LGBTQ+ Pride Festival to kick off in June
A throwback scene from Pride celebrations in 2018
A throwback scene from Pride celebrations in 2018

— Community Advocating for repeal of colonial laws

THE 2022 Lesbian Gay Bisexual Transgender Queer (LGBTQ) pride festival in Guyana is expected to kick off next month with a packed calendar of events, following a two-year hiatus.

That was revealed by the Guyana LGBT Coalition which comprises several LGBTQ advocacy groups in the country. This year’s celebration is expected to be hosted under the theme, “Our Bodies, Our Lives, Our Rights” and will take on a new format.

The festival will open on June 19, 2022 with a virtual interfaith forum, followed by a “Drag Fest” on June 25, an open mic night on July 1, film screening on July 4 and games night on July 8.

Events will continue with the Tea Party and Hat Show on July 10, Pride Symposium on July 11 and will conclude on July 16 with the most anticipated events, the pride parade and pride party.

According to Managing Director of the Society Against Sexual Orientation Discrimination (SASOD), Joel Simpson, since the inaugural pride festival in 2017, all of the events and activities have been made public as all are welcomed and this year is no different.

Simpson made these remarks at the Media launch for Pride Festival 2022 which was hosted Wednesday last at the British High Commissioner’s residence. As it relates to the advocacy agenda for this year’s pride, Simpson stated that the focus will be on sexual rights.

“We want to draw attention to laws which criminalise same sex intimacy this year and we know that those laws are colonial in nature and it’s something that we inherited,” he said.

To this end, he added that most countries like the United Kingdom have long gone past those laws and separated themselves from same even as independent countries still hold on to the “relics of colonialism.”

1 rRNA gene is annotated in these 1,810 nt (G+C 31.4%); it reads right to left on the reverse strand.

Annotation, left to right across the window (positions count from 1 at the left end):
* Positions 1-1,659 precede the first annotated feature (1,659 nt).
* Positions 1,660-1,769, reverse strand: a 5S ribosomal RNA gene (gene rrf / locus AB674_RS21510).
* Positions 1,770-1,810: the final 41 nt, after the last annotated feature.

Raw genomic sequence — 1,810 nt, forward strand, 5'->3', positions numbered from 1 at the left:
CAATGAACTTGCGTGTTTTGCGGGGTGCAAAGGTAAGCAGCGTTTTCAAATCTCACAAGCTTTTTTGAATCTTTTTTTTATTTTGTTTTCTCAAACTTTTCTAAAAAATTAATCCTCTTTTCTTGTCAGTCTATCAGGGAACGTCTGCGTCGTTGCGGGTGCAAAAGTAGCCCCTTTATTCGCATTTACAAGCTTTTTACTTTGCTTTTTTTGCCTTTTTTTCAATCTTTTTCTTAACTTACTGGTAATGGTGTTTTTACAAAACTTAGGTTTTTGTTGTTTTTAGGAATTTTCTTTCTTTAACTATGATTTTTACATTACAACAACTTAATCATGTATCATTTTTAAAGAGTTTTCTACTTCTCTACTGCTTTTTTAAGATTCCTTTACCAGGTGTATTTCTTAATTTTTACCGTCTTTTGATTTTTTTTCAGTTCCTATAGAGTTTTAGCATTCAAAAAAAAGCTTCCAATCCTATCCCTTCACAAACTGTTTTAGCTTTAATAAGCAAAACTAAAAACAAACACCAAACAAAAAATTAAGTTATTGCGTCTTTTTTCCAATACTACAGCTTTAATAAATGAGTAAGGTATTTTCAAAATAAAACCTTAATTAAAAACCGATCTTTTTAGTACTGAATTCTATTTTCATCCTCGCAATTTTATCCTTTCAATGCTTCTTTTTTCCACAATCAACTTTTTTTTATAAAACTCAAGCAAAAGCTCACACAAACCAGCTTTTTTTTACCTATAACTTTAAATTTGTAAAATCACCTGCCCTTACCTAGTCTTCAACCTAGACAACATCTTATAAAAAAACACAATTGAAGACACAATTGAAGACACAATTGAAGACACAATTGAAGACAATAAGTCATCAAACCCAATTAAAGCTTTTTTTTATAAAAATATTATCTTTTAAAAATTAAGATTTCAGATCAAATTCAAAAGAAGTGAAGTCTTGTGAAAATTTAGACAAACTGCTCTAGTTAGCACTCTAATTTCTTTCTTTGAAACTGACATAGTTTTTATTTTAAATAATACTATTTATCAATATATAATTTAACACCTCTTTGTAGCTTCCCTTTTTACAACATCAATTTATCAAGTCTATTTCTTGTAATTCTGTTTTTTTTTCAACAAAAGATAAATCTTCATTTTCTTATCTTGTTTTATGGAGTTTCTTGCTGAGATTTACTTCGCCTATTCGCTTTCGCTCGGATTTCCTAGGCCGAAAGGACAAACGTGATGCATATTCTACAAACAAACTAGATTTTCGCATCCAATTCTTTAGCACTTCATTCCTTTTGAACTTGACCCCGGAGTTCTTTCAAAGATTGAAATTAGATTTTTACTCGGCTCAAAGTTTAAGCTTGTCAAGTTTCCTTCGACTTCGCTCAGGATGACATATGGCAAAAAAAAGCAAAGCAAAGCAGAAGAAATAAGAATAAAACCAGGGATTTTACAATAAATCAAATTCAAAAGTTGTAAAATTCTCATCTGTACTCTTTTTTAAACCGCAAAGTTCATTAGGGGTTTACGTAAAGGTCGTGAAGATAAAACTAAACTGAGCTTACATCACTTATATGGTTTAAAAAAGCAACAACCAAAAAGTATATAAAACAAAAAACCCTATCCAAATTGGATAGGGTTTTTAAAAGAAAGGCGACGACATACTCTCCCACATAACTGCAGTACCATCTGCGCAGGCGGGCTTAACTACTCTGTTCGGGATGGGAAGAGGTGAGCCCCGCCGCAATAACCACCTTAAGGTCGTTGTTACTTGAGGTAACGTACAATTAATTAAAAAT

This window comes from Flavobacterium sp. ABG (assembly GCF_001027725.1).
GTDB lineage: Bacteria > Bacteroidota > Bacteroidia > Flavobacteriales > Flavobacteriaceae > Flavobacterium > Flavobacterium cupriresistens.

“So, part of the festival this year we want to draw the attention to this particular form of sexual rights and the injustices that still persist because of the presence of these laws,” Simpson added.

While he mentioned that the laws were not often directly enforced, they were still the cause of indirect discrimination to members of the LGBTQ community in Guyana. With that he indicated that now that COVID-19 restrictions have been lifted and persons were now coming out to socialise, they were seeing the resurgence of those types of human rights violations.

As such, Simpson made the call for Sections 351 to 353 of Guyana’s Criminal law offences act, which speaks to the criminalisation of same sex intimacy to be repealed just as other countries have repealed similar laws.

Meanwhile, British High Commissioner to Guyana, Jane Miller, during the launch, stated that the UK was proud to be the champion for LGBT rights across the world even as she expressed her excitement to be able to take part in the pride festival this year, as it returns to face-to-face celebrations.

Miller went on to say that the UK had repealed those laws and has laws that protect the rights of the LGBT community even as there are countries that have not changed, including Guyana.


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